• Tamarind and date chutney (Sharyn Cairns)Source: Sharyn Cairns

Make your own chutney and reap the rewards of a saucy condiment that is calling for a sandwich.






Skill level

Average: 3.7 (7 votes)

"Tamarind is one of those ingredients that seems to be used in so many cuisines - as diverse as Mexican, Thai, Jamaican and Indian. It’s a key souring agent and is also used to tenderise meat, is a great source of vitamin C and said to cool the body and break fevers… and in this case make a really sensational chutney. This recipe is from Jaya Chopra who grew up India. Jaya and her son Ankit now make and sell chutneys under the Eat Me label at Sydney Farmers Markets. The most unusual use of tamarind and date chutney, Jaya says, has been in chicken sandwiches which she says were fabulous." Maeve O'Meara, Food Safari Earth 


  • 300 g block dried tamarind
  • 1 tbsp fennel seeds
  • 280 g sugar
  • 100 g dates, pitted and chopped
  • 60 g raisins
  • 2 tsp Kashmiri chilli powder
  • 1 tsp salt
  • 2 tbsp vegetable oil
  • 1 tsp black mustard seeds
  • 6 hot green Indian chilies, split and de-seeded

Cook's notes

Oven temperatures are for conventional; if using fan-forced (convection), reduce the temperature by 20˚C. | We use Australian tablespoons and cups: 1 teaspoon equals 5 ml; 1 tablespoon equals 20 ml; 1 cup equals 250 ml. | All herbs are fresh (unless specified) and cups are lightly packed. | All vegetables are medium size and peeled, unless specified. | All eggs are 55-60 g, unless specified.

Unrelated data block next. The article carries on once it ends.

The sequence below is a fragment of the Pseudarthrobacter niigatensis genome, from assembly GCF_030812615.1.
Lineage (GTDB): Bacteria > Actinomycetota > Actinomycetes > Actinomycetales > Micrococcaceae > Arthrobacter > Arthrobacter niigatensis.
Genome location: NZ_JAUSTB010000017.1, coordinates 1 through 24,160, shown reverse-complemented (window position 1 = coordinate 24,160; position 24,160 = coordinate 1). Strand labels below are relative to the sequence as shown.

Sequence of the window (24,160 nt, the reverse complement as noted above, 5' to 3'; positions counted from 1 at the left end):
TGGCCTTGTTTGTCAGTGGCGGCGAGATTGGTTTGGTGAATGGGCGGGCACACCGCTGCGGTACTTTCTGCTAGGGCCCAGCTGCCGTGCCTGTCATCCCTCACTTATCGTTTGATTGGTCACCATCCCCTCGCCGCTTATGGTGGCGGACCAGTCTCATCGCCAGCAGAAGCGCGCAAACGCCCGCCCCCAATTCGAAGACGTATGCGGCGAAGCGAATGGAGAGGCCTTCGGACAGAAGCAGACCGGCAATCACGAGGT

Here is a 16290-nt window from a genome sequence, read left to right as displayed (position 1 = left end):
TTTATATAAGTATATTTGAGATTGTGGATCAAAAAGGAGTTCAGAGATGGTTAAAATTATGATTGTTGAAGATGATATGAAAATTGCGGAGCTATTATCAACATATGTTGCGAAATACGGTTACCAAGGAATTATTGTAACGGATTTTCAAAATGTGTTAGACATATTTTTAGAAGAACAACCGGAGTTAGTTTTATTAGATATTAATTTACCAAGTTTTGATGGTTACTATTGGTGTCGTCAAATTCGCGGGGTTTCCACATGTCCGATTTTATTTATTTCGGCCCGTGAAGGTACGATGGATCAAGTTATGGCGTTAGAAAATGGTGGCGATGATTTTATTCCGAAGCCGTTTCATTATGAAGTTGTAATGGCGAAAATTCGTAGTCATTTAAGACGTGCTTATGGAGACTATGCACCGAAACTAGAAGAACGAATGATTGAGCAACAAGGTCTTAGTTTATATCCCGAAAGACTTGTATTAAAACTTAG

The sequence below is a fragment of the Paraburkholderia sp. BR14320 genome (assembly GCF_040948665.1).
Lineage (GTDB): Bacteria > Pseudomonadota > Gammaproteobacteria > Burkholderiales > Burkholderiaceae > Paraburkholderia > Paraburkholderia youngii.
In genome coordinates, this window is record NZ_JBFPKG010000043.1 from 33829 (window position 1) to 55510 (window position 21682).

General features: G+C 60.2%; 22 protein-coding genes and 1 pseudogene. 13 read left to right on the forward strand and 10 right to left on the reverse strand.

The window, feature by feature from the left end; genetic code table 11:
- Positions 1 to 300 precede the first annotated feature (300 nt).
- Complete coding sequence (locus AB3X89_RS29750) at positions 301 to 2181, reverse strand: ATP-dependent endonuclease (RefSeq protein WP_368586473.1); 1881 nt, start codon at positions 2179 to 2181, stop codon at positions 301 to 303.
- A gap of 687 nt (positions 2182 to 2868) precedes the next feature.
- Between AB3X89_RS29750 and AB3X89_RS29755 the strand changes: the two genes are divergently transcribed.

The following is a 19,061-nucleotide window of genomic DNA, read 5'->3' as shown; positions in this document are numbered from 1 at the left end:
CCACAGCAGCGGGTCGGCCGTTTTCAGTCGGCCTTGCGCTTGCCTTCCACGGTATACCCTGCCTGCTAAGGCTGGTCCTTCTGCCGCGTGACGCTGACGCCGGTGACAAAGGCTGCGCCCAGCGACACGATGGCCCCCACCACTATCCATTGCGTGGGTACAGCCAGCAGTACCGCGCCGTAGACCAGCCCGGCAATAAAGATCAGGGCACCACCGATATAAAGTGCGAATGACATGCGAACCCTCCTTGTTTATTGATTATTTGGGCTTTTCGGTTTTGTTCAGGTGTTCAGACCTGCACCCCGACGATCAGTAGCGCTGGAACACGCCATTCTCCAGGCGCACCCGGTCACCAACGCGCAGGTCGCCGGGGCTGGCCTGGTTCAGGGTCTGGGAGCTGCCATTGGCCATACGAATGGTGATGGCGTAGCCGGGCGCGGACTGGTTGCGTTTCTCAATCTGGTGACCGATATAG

This recipe makes 500-750 ml

Soaking time: 30 minutes
You will need 2-3 x 1-cup jars for your chutney

Break the tamarind into small chunks and place in a saucepan. Add 650 ml water and bring to the boil. Remove from the heat and set aside for 30 minutes to soften the tamarind. Mash the tamarind, then press through a sieve placed over a bowl to extract the pulp. Scoop with pulp that hasn’t gone through the sieve back into a small bowl and add enough water to just cover. Mash together again, then pass through the sieve again and combine with the rest of the pulp in a large bowl. Discard any remaining fibre and seeds.

Roast the fennel seeds in a dry frying pan over low heat until aromatic. Remove from the heat, cool, then grind to a fine powder. Add the ground fennel to the strained tamarind pulp along with the sugar, dates, raisins, chilli powder and salt. Mix well.

Place the oil and mustard seeds in a wide heavy based saucepan. Stir over medium heat until the seeds start to crackle. Add the tamarind mixture along with green chilies. Bring to the boil, then reduce the heat to low and simmer for 30-40 minutes or until the mixture coats the back of a spoon. Pour the hot chutney into sterilised jars and seal immediately. Refrigerate once opened.


Photography by Sharyn Cairns. Styling by Lee Blaylock. Food preparation by Emma Warren. Creative concept by Belinda So.

Brand-new series Food Safari Earth airs Thursdays at 8pm on SBS then on SBS On Demand. For recipes and more visit the program site right here.